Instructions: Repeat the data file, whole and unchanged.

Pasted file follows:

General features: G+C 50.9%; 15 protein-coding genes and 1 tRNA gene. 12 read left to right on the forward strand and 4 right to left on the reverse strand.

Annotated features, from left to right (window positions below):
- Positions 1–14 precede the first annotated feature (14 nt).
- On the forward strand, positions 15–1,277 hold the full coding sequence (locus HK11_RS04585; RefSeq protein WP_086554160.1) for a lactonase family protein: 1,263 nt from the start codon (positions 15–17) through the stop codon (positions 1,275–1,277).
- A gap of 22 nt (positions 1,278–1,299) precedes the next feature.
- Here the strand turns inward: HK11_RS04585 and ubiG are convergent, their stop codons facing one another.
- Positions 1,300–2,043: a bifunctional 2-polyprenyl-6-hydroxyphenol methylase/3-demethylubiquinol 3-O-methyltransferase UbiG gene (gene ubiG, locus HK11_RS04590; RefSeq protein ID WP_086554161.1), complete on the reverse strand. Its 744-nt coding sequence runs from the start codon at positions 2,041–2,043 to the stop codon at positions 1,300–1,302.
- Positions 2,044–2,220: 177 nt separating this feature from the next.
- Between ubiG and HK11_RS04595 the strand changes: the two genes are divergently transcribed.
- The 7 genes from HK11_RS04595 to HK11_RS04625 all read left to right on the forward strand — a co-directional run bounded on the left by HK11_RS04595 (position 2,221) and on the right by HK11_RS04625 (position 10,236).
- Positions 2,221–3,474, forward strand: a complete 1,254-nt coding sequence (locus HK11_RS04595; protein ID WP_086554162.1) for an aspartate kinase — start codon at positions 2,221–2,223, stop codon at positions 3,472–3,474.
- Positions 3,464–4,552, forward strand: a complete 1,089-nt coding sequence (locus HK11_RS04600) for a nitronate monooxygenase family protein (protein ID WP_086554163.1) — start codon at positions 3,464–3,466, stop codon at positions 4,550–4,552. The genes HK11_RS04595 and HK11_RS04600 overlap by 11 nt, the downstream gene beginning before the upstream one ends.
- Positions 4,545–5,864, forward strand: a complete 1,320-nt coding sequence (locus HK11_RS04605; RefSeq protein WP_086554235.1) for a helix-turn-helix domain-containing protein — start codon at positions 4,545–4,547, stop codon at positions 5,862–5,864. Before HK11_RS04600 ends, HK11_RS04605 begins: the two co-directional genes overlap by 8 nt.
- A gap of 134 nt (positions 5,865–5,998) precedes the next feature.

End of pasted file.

General features: G+C 50.9%; 15 protein-coding genes and 1 tRNA gene. 12 read left to right on the forward strand and 4 right to left on the reverse strand.

Annotated features, from left to right (window positions below):
- Positions 1–14 precede the first annotated feature (14 nt).
- On the forward strand, positions 15–1,277 hold the full coding sequence (locus HK11_RS04585; RefSeq protein WP_086554160.1) for a lactonase family protein: 1,263 nt from the start codon (positions 15–17) through the stop codon (positions 1,275–1,277).
- A gap of 22 nt (positions 1,278–1,299) precedes the next feature.
- Here the strand turns inward: HK11_RS04585 and ubiG are convergent, their stop codons facing one another.
- Positions 1,300–2,043: a bifunctional 2-polyprenyl-6-hydroxyphenol methylase/3-demethylubiquinol 3-O-methyltransferase UbiG gene (gene ubiG, locus HK11_RS04590; RefSeq protein ID WP_086554161.1), complete on the reverse strand. Its 744-nt coding sequence runs from the start codon at positions 2,041–2,043 to the stop codon at positions 1,300–1,302.
- Positions 2,044–2,220: 177 nt separating this feature from the next.
- Between ubiG and HK11_RS04595 the strand changes: the two genes are divergently transcribed.
- The 7 genes from HK11_RS04595 to HK11_RS04625 all read left to right on the forward strand — a co-directional run bounded on the left by HK11_RS04595 (position 2,221) and on the right by HK11_RS04625 (position 10,236).
- Positions 2,221–3,474, forward strand: a complete 1,254-nt coding sequence (locus HK11_RS04595; protein ID WP_086554162.1) for an aspartate kinase — start codon at positions 2,221–2,223, stop codon at positions 3,472–3,474.
- Positions 3,464–4,552, forward strand: a complete 1,089-nt coding sequence (locus HK11_RS04600) for a nitronate monooxygenase family protein (protein ID WP_086554163.1) — start codon at positions 3,464–3,466, stop codon at positions 4,550–4,552. The genes HK11_RS04595 and HK11_RS04600 overlap by 11 nt, the downstream gene beginning before the upstream one ends.
- Positions 4,545–5,864, forward strand: a complete 1,320-nt coding sequence (locus HK11_RS04605; RefSeq protein WP_086554235.1) for a helix-turn-helix domain-containing protein — start codon at positions 4,545–4,547, stop codon at positions 5,862–5,864. Before HK11_RS04600 ends, HK11_RS04605 begins: the two co-directional genes overlap by 8 nt.
- A gap of 134 nt (positions 5,865–5,998) precedes the next feature.